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Project Mulberry

3.65 of 5 stars 3.65  ·  rating details  ·  2,598 ratings  ·  251 reviews
Julia Song and her friend Patrick want to team up to win a blue ribbon at the state fair, but they can't agree on the perfect project. Then
Julia's mother suggests they raise silkworms as she did years ago in Korea. The optimistic twosome quickly realizes that raising silkworms is a lot tougher than they thought. And Julia never suspected that she'd be discussing the fate o
Paperback, 240 pages
Published January 23rd 2007 by Yearling (first published January 1st 2005)
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mitchell k dwyer
Jul 29, 2009 mitchell k dwyer rated it 4 of 5 stars
Recommends it for: older elementary students; kids dealing with asian-ness
Shelves: reviewed
Why I really, really like this book:

Julia, a Korean-American seventh-grader, deals with a lot of issues common to Asians growing up in the United States. I immediately identified with some of her insecurities.

Patrick, Julia's best friend, becomes her friend mainly because he's not put off by the smell of kim chee. I love how a simple thing like this can break through some of Julia's hangups and lead to a real friendship. When you're that age, sometimes little things like that do lead to th
Summary: Julia is a typical American child who lives in Plainfield, Illinois. Her family is Korean, and she sometimes has a hard time with that. She wants to blend in and be more “American”. Her best friend Patrick lives across the street. Together they join the Wiggle Club, an environmental club. They need to do an animal husbandry project, but can’t decide on what to do. Julia’s mom suggested raising silk worms like her mother used to do in Korea.
Patrick is thrilled with the idea, but Julia i
There are a lot of themes going on in this book. It feels a little messy, and some of the ideas are never tied up successfully. It also gets a bit preachy at times. It also has sections between the chapters where the author discusses things with the main character; it didn't really work for me.
In Seo Woo
I personally really liked reading this book for several reasons. In fact, this was one of the books that I enjoyed the most. This book is mainly about a girl named Julia, a seventh grade Korean-American girl in America. Although she had friends before she moved somewhere else, one time when her friends visited her house and smelled Kim Chee (kimchi), they thought it was gross. This made her have sort of a Kimchi trauma because she thought that everybody would be grossed out, just like her friend ...more
Barb Middleton
Linda Sue Park reminds me of Lowis Lowry as a writer. You always get a well-crafted, unique story with characters' that have distinct voices and a tight plot. She's also such a sophisticated writer, I don't think readers always get what she's doing. Take the metafictional narrative that occurs between the author and the protagonist in this story. On the outset, it is a story about a girl and her best friend doing a project about silkworms for a state fair competition. Themes abound regarding fri ...more
Carolyn S
I’m currently reading the book “Project Mulberry” by Linda Sue Park. Julia and her friend, Patrick are intending to make something absolutely awesome for their partner project... but right now their minds have gone blank. Until the day Julia asked her mom for suggestions, her mom gave the idea of growing silkworms and making some thread. But Julia thought it was FAR to Korean. Still she decides to be loyal and tell Patrick. I like this book because the characters are so interesting, funny, and s ...more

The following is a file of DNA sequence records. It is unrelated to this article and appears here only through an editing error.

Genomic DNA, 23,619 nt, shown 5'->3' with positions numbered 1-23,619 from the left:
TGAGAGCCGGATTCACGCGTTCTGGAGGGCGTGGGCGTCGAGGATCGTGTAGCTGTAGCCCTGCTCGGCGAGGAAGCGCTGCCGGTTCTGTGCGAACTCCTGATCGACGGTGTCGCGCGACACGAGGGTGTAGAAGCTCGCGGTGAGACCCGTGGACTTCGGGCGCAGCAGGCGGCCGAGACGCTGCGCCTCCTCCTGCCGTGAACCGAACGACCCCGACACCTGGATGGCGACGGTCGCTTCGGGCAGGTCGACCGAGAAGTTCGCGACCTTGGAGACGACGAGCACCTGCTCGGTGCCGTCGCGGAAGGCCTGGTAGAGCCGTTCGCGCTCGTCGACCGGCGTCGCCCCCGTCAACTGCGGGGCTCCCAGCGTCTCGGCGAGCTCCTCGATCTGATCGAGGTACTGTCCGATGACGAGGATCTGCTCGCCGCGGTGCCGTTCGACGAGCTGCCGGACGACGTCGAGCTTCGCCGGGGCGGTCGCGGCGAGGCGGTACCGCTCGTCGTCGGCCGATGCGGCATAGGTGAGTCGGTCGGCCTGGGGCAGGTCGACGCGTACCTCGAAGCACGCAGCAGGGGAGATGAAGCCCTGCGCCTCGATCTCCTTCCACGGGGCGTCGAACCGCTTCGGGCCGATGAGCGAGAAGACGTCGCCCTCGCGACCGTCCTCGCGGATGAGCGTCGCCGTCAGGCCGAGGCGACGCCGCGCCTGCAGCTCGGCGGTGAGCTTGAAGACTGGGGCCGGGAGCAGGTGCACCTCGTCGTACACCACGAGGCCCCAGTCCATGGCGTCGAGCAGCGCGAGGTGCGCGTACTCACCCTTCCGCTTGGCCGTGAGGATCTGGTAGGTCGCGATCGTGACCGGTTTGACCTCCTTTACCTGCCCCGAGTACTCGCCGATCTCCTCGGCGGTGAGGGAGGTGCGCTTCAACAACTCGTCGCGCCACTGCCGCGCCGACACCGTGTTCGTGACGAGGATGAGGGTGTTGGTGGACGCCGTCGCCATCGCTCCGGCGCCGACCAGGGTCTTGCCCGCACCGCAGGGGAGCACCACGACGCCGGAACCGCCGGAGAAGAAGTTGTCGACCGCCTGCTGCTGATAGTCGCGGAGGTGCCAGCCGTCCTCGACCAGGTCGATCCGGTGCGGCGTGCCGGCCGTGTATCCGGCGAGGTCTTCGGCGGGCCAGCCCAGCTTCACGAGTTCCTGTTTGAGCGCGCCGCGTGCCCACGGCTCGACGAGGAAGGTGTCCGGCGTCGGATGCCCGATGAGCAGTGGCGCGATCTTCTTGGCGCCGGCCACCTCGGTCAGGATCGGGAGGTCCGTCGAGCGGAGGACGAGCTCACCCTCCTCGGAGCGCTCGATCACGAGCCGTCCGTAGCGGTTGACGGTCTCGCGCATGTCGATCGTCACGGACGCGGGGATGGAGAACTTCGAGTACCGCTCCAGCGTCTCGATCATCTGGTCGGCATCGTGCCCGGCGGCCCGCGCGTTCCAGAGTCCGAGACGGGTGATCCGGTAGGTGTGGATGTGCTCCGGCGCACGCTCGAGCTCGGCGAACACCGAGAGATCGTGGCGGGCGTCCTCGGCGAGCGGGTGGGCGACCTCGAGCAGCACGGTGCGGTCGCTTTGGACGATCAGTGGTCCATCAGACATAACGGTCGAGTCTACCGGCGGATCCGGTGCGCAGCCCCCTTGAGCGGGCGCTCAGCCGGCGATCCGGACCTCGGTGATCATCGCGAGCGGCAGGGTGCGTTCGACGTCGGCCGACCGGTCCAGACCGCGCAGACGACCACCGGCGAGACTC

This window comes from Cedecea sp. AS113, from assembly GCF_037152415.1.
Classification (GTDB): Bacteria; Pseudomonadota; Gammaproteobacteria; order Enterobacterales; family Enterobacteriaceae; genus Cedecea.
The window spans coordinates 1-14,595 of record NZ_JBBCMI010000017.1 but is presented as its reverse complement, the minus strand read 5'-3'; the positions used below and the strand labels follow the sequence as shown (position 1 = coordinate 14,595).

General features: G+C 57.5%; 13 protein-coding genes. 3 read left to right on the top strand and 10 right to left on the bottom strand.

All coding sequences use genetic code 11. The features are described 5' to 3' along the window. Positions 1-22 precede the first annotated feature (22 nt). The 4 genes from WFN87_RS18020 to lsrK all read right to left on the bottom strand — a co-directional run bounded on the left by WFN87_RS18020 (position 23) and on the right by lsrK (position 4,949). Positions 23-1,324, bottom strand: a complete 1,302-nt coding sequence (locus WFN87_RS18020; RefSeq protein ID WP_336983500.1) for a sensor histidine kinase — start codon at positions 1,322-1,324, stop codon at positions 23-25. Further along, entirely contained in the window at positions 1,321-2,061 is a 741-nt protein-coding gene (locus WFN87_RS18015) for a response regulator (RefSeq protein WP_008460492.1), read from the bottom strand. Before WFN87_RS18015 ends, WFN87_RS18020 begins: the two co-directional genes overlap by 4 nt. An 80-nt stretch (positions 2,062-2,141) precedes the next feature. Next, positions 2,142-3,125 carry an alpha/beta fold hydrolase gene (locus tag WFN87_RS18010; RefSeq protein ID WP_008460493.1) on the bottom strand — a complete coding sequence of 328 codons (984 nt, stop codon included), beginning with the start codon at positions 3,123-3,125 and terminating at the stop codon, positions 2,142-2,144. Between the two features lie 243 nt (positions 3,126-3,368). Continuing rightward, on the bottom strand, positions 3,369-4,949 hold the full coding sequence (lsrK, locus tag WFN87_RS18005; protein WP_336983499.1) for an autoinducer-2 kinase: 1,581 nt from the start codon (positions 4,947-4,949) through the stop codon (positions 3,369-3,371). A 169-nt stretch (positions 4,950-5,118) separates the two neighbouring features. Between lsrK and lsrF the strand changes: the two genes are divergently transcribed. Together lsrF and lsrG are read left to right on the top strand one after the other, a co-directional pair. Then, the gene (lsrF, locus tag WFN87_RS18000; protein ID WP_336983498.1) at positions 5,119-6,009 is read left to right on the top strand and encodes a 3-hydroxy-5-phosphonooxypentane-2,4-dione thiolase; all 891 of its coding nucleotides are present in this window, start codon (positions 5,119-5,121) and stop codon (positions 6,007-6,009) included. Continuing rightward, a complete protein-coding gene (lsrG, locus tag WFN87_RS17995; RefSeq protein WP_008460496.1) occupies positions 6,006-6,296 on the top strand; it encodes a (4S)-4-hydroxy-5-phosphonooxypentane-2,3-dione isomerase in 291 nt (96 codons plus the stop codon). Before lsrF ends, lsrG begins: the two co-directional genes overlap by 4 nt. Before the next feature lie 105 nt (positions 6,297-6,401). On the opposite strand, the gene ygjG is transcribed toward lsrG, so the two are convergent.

Rebecca McNutt
Not one of the best books I've ever read, but still a pretty good kid's novel with a creative and original topic and interesting characters.
Landon Rotolo-Utz
Project Mulberry would be a great resource for any upper elementary school teacher. This book offers so many opportunity for learning experiences as well as class discussions. This book was a quick read only about 220 pages but contains numerous situations and issues that will connect with children. It also acts as a gateway to get children to think critically about issues such as racism, stereotyping, and patriotism.

As a resource is the classroom this book could be used both for independent
Kelly Grimes
I personally did not enjoy this book that much. I thought the plot of the story was very slow and dragged on. But I did enjoy this book because I am not familiar with the Korean culture, so I was able to learn more about this culture especially with the importance of Silk Worms. I think I didn’t enjoy this book that much because I couldn’t relate with any personal experiences. Julia Song was almost embarrassed of her Korean culture, not wanting to expose her culture to students. She did everythi ...more
Kristina Befort
Project Mulberry tells the story of Julia and her best friend Patrick, and their work on their Wiggle Club project. Julia's family is from Korea, and her and Patrick decide to raise silkworms for their project, but Julia fights the idea because she wants to be less Korean and more American. After working on the project for a couple of months, Julia learns to accept her heritage, and actually grows to love the silkworms.

Overall I thought this book was good. I vaguely remember reading it when I w